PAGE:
by Kevin Muller
The oceans occupy 71% of this planet. As humans, our knowledge of what is down there is limited. Over the years, scientists have deep dived and discovered many unknown organisms. We have always been concerned about life from the above, but maybe we should be as concerned with what lies beneath us. That is the plot of the sci-fi film, Underwater. Does the film do something interesting with this idea or does it sink?
The Mariana Trench is the deepest trench on Earth, with its depth measuring a little over 36,000 feet. Here is a cool fact, if you were to place Mount Everest at the bottom of it, the peak would still be 7,000 thousand feet below sea level. In this film, a research and drilling facility, Kepler 822, has a made its home at the bottom of Mariana. Norah Price, played by Kristin Stewart, is a mechanical engineer, who informs us that the concept of time begins to fade when you live far away from sunlight. Soon after, a violent earthquake rocks the facility, killing many fellow employees. Price begins to think of a plan to escape back up to the surface with her Captain, W. Lucien, and the select few who survived the quake. What starts off as a normal conflict of “man vs nature,” soon evolves into “man vs whatever” that’s stalking them down below.
The film does kick off with an impressive set piece with part of the facility being overrun with unrelenting amounts of water. Director William Eubank’s direction here is fierce, vicious, and unforgiving. You feel the urgency of the scene. For the first 30 minutes, Eubanks does create a decent amount of mystery and dread. Stewart, crew cut and lean bodied, properly guides Norah through this unfortunate scenario. The actress’s normally confused look is befittingly applied to the character, since both she and the audience slowly discover what horrors are down there with them. For those who are looking for great glory kills, the film does provide memorable moments of gore.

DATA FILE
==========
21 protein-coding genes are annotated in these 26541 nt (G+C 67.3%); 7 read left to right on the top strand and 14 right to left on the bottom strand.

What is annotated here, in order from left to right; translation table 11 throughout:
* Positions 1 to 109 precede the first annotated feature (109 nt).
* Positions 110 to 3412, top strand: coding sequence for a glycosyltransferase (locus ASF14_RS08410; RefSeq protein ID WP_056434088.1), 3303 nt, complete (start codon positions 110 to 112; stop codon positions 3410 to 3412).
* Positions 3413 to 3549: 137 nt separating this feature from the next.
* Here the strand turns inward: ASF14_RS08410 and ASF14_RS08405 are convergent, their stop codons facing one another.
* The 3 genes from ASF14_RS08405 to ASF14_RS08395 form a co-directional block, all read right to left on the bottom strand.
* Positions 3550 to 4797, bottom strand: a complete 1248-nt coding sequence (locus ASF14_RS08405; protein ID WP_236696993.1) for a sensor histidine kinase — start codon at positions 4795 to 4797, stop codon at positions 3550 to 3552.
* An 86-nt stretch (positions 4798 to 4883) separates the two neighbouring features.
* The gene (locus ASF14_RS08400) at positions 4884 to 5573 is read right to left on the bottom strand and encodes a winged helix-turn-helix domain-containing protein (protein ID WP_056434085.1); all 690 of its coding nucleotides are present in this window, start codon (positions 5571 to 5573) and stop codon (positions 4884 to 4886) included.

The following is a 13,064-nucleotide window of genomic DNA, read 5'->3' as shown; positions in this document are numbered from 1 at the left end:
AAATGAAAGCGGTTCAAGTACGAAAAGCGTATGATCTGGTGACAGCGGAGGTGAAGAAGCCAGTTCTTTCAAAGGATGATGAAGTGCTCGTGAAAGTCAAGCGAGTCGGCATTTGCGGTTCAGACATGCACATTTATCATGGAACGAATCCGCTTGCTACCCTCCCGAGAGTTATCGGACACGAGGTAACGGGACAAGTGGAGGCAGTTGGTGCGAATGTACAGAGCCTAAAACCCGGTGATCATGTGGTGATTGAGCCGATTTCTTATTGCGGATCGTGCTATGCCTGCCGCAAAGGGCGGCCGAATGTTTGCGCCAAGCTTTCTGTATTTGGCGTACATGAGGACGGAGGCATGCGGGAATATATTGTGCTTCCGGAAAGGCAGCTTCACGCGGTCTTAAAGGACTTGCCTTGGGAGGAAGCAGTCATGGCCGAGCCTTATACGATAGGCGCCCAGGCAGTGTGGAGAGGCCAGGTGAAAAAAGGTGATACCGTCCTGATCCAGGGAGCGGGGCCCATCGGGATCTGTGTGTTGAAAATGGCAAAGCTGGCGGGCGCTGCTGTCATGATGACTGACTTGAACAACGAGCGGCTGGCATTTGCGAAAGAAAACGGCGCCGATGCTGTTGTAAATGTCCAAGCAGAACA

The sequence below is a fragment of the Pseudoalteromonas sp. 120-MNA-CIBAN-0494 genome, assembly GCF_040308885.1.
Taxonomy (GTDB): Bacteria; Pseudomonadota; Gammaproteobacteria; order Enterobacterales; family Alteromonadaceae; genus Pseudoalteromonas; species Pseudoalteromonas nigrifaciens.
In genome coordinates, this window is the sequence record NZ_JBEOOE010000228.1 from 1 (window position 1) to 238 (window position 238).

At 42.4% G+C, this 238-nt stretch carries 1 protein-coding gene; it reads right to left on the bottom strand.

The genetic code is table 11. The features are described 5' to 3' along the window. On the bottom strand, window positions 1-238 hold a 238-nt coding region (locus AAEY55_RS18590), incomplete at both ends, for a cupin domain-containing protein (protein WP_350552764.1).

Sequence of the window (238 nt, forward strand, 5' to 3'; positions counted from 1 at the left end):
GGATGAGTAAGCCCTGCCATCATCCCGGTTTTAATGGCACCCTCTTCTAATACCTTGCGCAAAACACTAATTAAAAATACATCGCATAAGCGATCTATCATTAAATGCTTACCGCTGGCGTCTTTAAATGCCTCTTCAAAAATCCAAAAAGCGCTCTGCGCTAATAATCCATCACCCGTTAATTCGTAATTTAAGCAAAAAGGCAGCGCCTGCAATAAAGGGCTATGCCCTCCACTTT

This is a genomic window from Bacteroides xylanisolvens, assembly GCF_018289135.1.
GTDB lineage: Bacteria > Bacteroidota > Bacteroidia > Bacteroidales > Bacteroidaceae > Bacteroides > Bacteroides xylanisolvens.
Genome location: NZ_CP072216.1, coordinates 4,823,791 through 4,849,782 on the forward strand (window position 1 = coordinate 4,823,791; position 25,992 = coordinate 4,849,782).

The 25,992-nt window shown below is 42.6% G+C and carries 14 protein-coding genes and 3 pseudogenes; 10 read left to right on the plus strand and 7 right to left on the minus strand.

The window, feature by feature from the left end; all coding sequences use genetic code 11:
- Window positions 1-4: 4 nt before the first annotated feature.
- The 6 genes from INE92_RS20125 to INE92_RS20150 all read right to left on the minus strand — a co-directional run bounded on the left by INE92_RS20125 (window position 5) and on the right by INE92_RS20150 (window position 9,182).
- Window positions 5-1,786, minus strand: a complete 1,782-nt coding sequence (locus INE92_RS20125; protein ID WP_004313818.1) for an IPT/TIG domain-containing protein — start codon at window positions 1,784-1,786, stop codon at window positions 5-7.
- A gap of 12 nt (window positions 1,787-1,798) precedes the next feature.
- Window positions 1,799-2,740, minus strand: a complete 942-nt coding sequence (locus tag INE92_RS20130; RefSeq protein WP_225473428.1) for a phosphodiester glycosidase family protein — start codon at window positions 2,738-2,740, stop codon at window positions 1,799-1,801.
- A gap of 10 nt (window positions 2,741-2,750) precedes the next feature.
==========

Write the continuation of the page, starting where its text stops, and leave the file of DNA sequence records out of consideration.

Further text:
While it is nice to see actual violence, without a cut away, cinematographer Bojan Bazelli makes it near impossible to appreciate this world. It is one thing to envelop a world in darkness, and another to make most of what is going on difficult to see. Eubank’s desire for the audience to experience what the characters are going through, is an interesting idea, but distracts a lot more than it should. The experience is reminiscent of the infamous battle from the HBO show Game of Thrones, where many viewers complained about how hard it was to see what was going on during a pivotal night battle. Stewart is surrounded by a team of decent actors, outside of T.J. Miller. Miller, who always shows up to lay down the sarcasm, is quite irritating here. First off, most of the humor, written by Brian Duffield and Adam Cozard, is unfunny dialogue that no actor could make work. Second, Miller’s delivery is loud, showy, and unnatural.
Unfortunately, as mystery starts to unfold, anything positive in Eubank’s decisions start to unravel. It starts to become a film that you have seen dozens of times before and done a whole lot better. Stewart though keeps this afloat with a decent performance and the heroic nature she gives Norah. It’s a performance that keeps this film somewhat tolerable.
I am giving Underwater a 2.5 out of 5 Hairpieces!